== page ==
In a similar fashion, Ford will offer a 3.5-liter EcoBoost V6 with all the trimmings, including twin turbochargers, four valves per cylinder, direct fuel injection and variable valve timing on its legendary F-150 pickup. This engine is based on the one used in the high-performance Ford Taurus SHO, where it produces 365 hp. Ford says its engineers beefed up the engine for truck use with sturdier components and 25 percent more turbo boost. At this point, it has not announced the power rating, but Ford has said that the new EcoBoost F-150 will be rated to tow 11,300 pounds. This is the same as the 2011 F-150's optional 6.2-liter V8, and 1,500 pounds more than the standard 5.0-liter V8. The kicker is that the 3.5-liter EcoBoost truck engine should deliver a 20 percent improvement over the outgoing 2010 F-150's 5.4-liter V8. Not bad for a full-size truck that can tow your house off its foundation.

Weight Down, Economy Up

Manufacturers are also paying even more attention to cutting weight in their vehicles. In some cases this is a side benefit of reducing engine size – Ford says its 2.0-liter EcoBoost is 55 pounds lighter than a comparable V6 engine. Hyundai made the decision for its 2011 Sonata to do away with an optional V6 entirely, which it says allowed the company to design the front end in such a way that it saved over 100 pounds.

In many cases, weight reduction takes the form of using different materials than plain old sheet metal and steel. A favorite of carmakers is aluminum, although it has its own drawbacks, like higher cost and greater difficulty in stamping and welding operations. The industry pioneer in using aluminum for lightweight body construction is Audi, which builds several models with all-aluminum bodies, including the sporty R8 and the all-new 2011 A8 sedan. Compared to conventional steel-bodied luxury sedans in its class, the A8 weighs hundreds of pounds less, helping the Audi make due with a smaller standard engine that delivers better fuel economy.

There are dozens of examples of using lighter materials to be found throughout the industry, like the rear hatch of the Lincoln MKT crossover. Made of aluminum and even lighter magnesium, it weighs 22 pounds less than a conventional panel. While this might not seem like much, that's about what a battery or spare tire weighs, so it's significant. When combined with other lightened components, weight savings can add up to big fuel savings.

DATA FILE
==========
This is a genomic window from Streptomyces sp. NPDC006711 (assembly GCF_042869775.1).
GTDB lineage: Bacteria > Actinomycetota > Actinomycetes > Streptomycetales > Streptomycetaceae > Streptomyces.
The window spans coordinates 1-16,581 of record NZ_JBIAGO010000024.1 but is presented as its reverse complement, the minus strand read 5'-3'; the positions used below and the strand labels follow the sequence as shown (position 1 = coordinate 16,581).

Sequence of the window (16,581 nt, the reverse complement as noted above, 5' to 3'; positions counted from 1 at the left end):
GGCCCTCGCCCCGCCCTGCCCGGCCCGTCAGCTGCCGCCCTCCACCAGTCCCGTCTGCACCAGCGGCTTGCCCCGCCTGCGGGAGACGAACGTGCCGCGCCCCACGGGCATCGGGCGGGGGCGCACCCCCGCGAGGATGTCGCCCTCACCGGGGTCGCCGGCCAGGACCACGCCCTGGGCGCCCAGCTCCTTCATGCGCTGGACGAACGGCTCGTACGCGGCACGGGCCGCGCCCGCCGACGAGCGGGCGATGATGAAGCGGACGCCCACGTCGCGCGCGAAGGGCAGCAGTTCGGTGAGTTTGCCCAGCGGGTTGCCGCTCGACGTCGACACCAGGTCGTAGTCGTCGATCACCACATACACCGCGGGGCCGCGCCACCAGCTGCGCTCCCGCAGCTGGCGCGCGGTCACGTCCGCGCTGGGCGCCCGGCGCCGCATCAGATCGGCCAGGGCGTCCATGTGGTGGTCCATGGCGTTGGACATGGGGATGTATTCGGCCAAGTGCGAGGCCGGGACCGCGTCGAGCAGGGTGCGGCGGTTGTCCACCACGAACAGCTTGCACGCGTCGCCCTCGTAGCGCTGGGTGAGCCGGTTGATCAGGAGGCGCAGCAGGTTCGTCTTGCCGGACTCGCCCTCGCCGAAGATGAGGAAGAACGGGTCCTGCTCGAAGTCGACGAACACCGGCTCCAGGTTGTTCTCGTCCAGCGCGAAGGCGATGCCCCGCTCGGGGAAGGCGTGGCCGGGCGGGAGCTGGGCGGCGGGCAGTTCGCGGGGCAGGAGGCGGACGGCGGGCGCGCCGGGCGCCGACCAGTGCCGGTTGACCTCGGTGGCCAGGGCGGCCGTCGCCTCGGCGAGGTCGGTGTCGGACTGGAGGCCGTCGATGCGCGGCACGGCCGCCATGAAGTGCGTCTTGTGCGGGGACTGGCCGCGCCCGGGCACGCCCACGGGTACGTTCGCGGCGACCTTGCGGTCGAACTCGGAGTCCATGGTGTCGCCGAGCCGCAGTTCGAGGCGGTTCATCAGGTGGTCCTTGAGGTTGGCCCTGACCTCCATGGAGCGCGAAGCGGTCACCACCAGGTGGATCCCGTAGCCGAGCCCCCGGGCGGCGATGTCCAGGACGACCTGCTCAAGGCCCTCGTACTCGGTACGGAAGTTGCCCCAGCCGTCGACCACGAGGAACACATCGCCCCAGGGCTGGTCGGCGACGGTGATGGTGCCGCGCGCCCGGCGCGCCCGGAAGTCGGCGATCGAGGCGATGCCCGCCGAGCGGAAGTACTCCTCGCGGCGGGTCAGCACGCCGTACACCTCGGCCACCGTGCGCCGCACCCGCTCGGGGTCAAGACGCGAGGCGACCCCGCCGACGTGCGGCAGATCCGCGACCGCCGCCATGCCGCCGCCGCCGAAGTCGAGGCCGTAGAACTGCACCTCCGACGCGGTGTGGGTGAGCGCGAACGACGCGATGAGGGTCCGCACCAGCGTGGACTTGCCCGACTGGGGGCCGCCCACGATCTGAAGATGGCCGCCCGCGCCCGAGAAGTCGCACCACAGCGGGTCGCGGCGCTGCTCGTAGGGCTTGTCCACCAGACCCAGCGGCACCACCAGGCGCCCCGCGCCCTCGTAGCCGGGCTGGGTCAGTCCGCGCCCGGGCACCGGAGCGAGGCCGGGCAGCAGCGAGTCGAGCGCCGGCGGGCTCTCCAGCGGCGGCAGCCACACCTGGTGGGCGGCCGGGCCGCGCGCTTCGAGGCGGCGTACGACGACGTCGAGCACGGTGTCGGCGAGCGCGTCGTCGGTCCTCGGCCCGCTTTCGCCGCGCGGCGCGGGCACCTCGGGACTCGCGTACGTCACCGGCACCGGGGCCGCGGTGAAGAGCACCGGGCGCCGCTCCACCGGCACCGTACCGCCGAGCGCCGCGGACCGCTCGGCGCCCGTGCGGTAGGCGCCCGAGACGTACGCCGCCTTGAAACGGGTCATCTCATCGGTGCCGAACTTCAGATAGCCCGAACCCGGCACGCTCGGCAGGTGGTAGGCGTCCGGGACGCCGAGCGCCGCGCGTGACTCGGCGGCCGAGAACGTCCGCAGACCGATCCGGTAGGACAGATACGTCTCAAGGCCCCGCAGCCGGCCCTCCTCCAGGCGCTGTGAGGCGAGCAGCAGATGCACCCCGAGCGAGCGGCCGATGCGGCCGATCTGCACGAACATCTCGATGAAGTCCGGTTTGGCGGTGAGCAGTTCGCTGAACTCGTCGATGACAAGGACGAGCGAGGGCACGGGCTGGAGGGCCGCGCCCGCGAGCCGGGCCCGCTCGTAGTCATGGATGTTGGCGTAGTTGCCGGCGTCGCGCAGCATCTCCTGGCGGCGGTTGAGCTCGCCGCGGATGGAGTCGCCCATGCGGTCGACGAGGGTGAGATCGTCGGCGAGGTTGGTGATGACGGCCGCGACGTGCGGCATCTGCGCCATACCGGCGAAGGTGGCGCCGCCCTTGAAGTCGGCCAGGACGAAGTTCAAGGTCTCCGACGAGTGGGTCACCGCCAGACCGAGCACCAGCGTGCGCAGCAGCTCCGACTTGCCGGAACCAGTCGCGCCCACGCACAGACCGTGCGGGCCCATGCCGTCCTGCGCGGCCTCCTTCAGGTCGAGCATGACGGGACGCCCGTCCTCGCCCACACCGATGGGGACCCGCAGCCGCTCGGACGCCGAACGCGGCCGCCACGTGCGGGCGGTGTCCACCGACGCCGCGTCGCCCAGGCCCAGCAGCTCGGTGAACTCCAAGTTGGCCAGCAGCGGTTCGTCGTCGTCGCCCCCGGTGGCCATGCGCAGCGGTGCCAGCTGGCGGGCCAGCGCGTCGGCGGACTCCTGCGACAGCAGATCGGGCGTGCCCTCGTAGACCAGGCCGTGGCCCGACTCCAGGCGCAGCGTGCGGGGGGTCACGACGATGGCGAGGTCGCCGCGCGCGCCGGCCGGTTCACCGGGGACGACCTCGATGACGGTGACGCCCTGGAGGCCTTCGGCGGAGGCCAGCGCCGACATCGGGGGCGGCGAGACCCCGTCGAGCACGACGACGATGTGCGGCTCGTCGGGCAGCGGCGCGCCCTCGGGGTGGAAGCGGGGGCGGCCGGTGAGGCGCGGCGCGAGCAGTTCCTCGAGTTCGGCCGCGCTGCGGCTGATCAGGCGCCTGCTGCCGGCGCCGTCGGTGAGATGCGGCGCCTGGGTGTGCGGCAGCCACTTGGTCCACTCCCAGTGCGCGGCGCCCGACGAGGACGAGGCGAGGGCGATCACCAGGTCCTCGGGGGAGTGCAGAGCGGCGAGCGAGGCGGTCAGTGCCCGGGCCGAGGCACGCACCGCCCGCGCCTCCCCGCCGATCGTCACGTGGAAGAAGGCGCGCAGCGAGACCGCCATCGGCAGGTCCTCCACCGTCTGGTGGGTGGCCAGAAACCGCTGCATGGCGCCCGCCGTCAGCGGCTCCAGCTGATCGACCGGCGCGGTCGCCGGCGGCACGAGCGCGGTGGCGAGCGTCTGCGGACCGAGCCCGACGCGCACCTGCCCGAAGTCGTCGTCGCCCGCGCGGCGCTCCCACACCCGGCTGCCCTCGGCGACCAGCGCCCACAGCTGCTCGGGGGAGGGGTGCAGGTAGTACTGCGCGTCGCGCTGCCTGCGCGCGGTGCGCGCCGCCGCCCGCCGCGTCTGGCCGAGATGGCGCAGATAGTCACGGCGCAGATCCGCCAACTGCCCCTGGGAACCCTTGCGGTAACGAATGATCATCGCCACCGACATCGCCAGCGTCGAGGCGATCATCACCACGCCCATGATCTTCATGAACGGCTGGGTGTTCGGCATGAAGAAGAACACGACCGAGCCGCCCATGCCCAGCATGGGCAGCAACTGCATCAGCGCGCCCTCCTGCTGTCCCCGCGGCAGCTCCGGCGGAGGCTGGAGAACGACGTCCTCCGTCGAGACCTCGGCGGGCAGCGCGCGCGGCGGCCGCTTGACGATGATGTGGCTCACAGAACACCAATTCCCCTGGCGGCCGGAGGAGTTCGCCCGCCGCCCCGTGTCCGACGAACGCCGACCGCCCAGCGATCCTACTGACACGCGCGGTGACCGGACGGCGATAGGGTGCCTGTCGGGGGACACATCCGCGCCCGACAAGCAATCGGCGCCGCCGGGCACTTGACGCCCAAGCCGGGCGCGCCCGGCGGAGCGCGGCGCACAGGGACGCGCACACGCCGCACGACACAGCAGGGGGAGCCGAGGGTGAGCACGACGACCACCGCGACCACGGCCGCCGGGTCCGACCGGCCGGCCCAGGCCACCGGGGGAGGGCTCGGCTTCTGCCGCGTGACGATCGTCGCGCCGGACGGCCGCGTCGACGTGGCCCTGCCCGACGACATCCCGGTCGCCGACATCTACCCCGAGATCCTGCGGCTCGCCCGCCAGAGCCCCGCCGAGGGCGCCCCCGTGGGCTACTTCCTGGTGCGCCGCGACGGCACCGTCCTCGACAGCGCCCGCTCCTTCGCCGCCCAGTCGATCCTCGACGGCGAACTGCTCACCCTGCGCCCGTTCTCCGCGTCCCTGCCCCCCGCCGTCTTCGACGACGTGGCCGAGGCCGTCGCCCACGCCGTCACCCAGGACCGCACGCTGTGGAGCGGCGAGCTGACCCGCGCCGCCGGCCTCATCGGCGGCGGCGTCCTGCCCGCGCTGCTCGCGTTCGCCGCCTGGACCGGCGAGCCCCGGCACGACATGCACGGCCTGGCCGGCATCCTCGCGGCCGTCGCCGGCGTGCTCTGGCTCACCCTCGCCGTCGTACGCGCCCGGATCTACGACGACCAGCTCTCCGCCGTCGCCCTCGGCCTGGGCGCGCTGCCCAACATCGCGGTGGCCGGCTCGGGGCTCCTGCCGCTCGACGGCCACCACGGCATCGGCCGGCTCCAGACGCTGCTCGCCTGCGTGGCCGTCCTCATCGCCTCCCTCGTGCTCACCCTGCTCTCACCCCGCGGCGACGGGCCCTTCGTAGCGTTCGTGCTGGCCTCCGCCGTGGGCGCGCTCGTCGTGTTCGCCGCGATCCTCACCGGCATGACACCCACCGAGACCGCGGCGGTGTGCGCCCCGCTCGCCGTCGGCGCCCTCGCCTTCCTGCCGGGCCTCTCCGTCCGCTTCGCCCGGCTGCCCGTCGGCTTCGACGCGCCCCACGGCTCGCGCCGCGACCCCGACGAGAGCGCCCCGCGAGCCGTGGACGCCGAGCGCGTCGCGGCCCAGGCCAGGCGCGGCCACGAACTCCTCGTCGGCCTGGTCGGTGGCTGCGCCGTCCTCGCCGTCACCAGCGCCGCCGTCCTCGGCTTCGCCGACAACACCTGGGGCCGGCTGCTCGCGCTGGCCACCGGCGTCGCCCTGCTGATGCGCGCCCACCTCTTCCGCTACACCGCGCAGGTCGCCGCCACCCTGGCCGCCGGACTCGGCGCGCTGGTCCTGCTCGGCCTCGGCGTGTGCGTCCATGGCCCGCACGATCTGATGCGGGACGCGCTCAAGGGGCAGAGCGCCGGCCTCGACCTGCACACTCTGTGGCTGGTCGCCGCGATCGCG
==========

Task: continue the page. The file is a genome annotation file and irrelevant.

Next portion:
Not all weight cutting involves using aluminum. Plastics have made huge inroads into automotive manufacture over the past two decades. Even steel has gone “high-tech,” with manufacturers ranging from Kia to Mercedes-Benz using so-called “high-strength” steels in virtually all new vehicles. These are steels that are manufactured with higher quantities of certain elements to make them stronger than conventional carbon steel. Because of higher strength ratings, engineers can use less high strength steel to perform the same job as regular steel. One particularly tough amalgam is boron steel, which automakers use in key body areas that need to be strong to protect passengers. High strength steel is also a key to helping small cars achieve acceptable crash ratings.

While designing parts and vehicle systems to reduce their mass isn’t nearly as sexy or easy to sell to the consumer as a flashy new, high-tech engine, it’s a crucial component of meeting future fuel economy regulations.